When people aim for the positive benefits of improving their lifestyle after a heart attack, then they are more likely to change their lifestyle and so not need future surgery, compared to when they try to change to avoid the risk of dying sooner. Dying is too far away and too frightening and aiming for a better life is easier to strive for. This was one of the conclusions from Dean Ornish’s research in the 1990s on behaviour change of heart attack patients. Basically, the carrot is more of a motivator than the stick.
I first became aware of this research while reading around change management a few years ago. I was reminded of it recently and it got me thinking about how we commonly communicate about climate breakdown and why as a global community we aren’t taking more, faster action.
There are 3 steps at the heart of change management (vastly simplifying a complex topic):
- Understand and explain why change is needed and what could happen if we don’t change – the burning platform, the case for change, whatever you want to call it
- Create a vision for the future – what is the new, better place that we’re going to get to and what does it mean for “me”
- The plan for how to get from where we are now to the new, better place
Looking climate breakdown communications related to these 3 steps, it’s heavily focused on step 1: understanding why change is needed. We need to explain the ‘why’ first – what’s the problem, why is it happening and what huge, scary problems does it create. The science is clear and has been for years. We’ve got pretty good at explaining step 1 in clear, understandable terms.
Granted not everyone accepts it. I’m going put the deniers in a box for now and focus on the group that do accept it, because we need that group moving first and fastest (and the deniers need a whole separate post to themselves). So, this group, which is made up of all sorts of people – governments, businesses and individuals, get that we have serious problem and that we need to do something about it.
There’s some communication for this group on step 3: how to do it. Individuals can eat less meat, have fewer children, fly less and take public transport. Businesses can set science based targets, transform their business models from linear to circular and insist on sustainable practices from their suppliers. Governments can set ambitious targets to achieve the UN sustainable development goals and set policies and make investments to meet those targets.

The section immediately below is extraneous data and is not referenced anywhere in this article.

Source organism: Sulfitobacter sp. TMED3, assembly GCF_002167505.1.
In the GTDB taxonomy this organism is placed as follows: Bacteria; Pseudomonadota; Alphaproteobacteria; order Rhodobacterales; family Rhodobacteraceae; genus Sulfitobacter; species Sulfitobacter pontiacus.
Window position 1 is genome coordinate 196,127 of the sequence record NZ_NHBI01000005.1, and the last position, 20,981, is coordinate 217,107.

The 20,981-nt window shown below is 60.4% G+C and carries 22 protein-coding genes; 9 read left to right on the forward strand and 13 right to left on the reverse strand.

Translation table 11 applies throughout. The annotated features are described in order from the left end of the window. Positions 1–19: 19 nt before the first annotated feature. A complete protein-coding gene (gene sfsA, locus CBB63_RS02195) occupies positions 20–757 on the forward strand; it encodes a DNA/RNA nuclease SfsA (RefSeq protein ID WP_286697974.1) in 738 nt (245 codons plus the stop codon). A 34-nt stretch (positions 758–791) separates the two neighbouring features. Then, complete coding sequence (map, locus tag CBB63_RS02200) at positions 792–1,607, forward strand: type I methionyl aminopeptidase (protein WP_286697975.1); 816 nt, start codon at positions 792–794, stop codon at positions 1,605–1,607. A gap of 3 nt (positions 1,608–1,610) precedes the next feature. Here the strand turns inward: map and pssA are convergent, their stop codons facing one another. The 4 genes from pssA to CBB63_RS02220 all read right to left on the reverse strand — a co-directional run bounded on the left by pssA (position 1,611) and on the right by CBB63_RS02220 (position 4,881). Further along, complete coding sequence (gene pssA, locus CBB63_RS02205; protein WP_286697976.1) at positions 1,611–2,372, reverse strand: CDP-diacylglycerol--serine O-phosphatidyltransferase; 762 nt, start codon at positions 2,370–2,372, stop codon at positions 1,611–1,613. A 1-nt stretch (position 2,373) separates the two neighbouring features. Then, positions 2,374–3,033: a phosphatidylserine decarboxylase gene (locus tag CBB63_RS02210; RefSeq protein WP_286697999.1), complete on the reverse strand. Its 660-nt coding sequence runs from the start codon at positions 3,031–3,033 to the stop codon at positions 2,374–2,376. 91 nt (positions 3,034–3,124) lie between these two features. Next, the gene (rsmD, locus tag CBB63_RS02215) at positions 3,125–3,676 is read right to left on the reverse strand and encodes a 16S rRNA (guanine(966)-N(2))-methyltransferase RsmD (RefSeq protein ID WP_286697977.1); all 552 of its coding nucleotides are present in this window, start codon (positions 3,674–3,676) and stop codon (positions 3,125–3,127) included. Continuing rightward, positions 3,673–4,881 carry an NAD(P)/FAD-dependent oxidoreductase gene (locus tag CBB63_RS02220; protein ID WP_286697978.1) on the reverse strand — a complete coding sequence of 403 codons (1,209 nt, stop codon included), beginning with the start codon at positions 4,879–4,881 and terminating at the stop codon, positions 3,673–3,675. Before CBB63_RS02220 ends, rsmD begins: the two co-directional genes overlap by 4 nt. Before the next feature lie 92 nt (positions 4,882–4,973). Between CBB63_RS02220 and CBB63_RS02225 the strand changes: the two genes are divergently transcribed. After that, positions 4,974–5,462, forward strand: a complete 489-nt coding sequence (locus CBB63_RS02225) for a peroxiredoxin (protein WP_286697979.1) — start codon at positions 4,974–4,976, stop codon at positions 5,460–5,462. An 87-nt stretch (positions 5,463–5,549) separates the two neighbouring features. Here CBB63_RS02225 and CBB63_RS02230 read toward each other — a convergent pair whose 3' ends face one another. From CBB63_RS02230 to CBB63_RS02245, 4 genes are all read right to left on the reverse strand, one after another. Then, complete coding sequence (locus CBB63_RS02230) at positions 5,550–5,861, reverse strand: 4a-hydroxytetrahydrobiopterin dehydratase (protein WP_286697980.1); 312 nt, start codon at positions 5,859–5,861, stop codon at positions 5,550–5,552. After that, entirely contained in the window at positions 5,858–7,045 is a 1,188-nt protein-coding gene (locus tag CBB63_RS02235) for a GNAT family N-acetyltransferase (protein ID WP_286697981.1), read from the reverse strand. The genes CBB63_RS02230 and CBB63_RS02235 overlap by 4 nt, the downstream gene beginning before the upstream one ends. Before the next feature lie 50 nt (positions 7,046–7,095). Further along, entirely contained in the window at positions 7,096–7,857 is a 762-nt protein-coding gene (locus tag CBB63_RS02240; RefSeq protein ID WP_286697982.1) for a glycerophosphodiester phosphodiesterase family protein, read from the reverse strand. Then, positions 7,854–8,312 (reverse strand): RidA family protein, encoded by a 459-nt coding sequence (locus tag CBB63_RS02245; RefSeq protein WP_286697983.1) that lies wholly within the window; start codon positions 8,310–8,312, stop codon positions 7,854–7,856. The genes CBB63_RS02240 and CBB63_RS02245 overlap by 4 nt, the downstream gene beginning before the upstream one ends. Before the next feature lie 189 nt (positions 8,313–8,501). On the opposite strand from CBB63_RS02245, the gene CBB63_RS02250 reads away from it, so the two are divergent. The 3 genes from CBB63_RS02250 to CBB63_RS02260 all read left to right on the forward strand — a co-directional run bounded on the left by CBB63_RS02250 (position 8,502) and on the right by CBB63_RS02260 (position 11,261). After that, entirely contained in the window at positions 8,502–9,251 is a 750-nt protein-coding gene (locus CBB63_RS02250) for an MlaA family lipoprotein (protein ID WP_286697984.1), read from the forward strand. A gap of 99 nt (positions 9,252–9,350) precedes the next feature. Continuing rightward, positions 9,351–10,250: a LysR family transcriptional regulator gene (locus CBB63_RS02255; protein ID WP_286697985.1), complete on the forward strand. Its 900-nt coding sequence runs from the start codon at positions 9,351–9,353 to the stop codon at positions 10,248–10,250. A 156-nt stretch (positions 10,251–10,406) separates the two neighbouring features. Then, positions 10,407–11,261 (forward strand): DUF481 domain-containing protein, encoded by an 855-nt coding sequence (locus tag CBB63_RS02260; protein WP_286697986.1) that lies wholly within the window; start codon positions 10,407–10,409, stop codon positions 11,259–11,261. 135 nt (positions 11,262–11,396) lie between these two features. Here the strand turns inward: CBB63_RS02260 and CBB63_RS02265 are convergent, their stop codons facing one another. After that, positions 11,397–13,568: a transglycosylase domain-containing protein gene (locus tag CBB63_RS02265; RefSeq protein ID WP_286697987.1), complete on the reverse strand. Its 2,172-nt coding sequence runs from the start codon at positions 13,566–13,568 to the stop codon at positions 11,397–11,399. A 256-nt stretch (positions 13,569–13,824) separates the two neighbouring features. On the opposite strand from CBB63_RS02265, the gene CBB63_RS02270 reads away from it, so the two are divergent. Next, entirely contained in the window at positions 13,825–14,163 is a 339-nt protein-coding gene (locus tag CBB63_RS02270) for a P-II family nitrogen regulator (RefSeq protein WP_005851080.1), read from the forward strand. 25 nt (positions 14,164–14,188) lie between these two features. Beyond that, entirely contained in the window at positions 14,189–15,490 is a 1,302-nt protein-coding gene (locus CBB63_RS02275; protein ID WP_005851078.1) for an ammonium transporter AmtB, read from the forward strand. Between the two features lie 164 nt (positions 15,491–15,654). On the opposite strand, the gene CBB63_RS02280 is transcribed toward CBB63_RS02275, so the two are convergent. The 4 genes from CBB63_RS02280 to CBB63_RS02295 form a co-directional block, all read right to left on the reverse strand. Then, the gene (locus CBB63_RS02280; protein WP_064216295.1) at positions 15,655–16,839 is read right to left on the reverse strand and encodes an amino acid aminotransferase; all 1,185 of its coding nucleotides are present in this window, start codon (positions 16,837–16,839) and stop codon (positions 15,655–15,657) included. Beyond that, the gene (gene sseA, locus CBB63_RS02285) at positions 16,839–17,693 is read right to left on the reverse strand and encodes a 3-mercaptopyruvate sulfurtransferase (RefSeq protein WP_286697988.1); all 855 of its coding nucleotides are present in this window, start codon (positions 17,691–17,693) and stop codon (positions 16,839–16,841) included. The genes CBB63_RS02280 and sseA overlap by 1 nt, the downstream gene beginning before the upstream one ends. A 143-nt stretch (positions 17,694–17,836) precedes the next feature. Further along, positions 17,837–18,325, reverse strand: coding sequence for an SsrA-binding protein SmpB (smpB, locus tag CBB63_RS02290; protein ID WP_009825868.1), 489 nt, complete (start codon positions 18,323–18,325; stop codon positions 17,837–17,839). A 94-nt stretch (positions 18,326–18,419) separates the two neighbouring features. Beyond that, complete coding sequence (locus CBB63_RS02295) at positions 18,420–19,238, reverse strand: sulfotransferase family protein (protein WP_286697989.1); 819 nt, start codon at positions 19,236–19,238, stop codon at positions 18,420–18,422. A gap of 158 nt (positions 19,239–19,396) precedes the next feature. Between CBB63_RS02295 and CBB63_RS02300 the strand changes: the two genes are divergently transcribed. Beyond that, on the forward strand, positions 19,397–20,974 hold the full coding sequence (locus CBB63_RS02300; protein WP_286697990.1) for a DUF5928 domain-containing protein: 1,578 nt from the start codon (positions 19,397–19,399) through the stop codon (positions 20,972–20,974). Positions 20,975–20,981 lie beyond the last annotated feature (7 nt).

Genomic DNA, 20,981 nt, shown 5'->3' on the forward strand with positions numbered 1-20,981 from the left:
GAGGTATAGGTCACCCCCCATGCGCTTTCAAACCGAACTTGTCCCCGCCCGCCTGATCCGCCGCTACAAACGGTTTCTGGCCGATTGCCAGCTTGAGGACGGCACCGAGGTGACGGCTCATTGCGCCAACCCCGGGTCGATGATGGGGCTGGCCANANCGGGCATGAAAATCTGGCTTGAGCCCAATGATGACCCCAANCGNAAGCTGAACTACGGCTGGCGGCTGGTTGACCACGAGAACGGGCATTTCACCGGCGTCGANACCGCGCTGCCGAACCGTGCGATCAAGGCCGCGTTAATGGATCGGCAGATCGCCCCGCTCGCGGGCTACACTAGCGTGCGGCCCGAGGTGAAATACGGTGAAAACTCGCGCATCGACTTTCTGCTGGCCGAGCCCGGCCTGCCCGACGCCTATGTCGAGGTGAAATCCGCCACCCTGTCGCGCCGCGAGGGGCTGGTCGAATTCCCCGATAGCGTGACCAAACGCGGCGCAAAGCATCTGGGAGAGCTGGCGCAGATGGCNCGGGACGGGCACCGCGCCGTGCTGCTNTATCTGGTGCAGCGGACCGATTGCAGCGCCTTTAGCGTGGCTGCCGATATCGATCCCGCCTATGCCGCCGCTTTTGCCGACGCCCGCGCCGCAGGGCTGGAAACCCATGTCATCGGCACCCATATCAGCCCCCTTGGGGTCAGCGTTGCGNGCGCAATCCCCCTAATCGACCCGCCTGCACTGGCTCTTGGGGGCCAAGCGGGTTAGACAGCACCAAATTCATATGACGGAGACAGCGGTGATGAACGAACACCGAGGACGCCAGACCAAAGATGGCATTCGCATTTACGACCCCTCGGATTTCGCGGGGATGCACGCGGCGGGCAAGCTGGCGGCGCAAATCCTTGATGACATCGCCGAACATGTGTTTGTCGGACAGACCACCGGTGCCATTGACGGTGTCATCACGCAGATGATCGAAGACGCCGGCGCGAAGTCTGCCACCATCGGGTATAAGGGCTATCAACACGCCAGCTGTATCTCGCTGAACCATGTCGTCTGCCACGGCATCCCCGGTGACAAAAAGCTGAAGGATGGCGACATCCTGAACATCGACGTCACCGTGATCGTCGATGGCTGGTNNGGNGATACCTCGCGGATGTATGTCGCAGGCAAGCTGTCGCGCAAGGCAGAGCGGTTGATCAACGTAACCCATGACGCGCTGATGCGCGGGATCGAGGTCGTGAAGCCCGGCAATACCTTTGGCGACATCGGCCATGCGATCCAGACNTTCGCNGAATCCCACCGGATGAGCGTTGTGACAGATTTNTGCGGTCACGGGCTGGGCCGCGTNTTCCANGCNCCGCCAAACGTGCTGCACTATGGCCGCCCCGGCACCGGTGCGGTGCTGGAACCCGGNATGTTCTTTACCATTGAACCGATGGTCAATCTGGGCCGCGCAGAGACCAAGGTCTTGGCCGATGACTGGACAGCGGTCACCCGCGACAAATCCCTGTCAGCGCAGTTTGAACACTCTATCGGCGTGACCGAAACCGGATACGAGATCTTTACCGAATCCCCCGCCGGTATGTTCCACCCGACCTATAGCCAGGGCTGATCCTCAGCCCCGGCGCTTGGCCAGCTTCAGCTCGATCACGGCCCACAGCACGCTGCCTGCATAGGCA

And we see some of all of that happening. But not enough, and not quickly enough.
Which takes us to step 2: the new, better place. There is very little communication or discussion about this new place we’re aiming for. The aim is described as avoidance of terrible things: oceans rising and flooding coastal regions, more extreme weather causing death and destruction, mass extinction of species, food shortages. All that is valid but it’s a stick, and as with changing our lifestyle after a heart attack, we don’t respond well to sticks. So where’s the carrot? Where’s the picture of the future that’s positive, aspirational, tells me what’s in it for me and is better than what I have today? It’s largely missing although here are a few examples:
Costa Rica’s aim for their electricity system is to create “a model based on sustainability, equal access, and national security, together with the exploitation of natural resources in full environmental harmony”.
Ikea aim to be people and planet positive. Their ambition is to “inspire and enable more than 1 billion people to live a better everyday life within the limits of the planet”.
Chipotle’s scarecrow animation from 2013 illustrates their vision for a healthier, more humane way of eating although they did get some criticism for it.
Norway talks about the UN Sustainable Development Goals as a “transformative global roadmap for our national and international efforts aimed at eradicating extreme poverty while protecting planetary boundaries and promoting prosperity, peace and justice”
There’s clearly lots of other factors at play and there’s no single solution to making change happen faster but my question is this: would we be taking bolder, faster actions on climate breakdown if people could imagine the carrot rather than just trying to avoid the stick?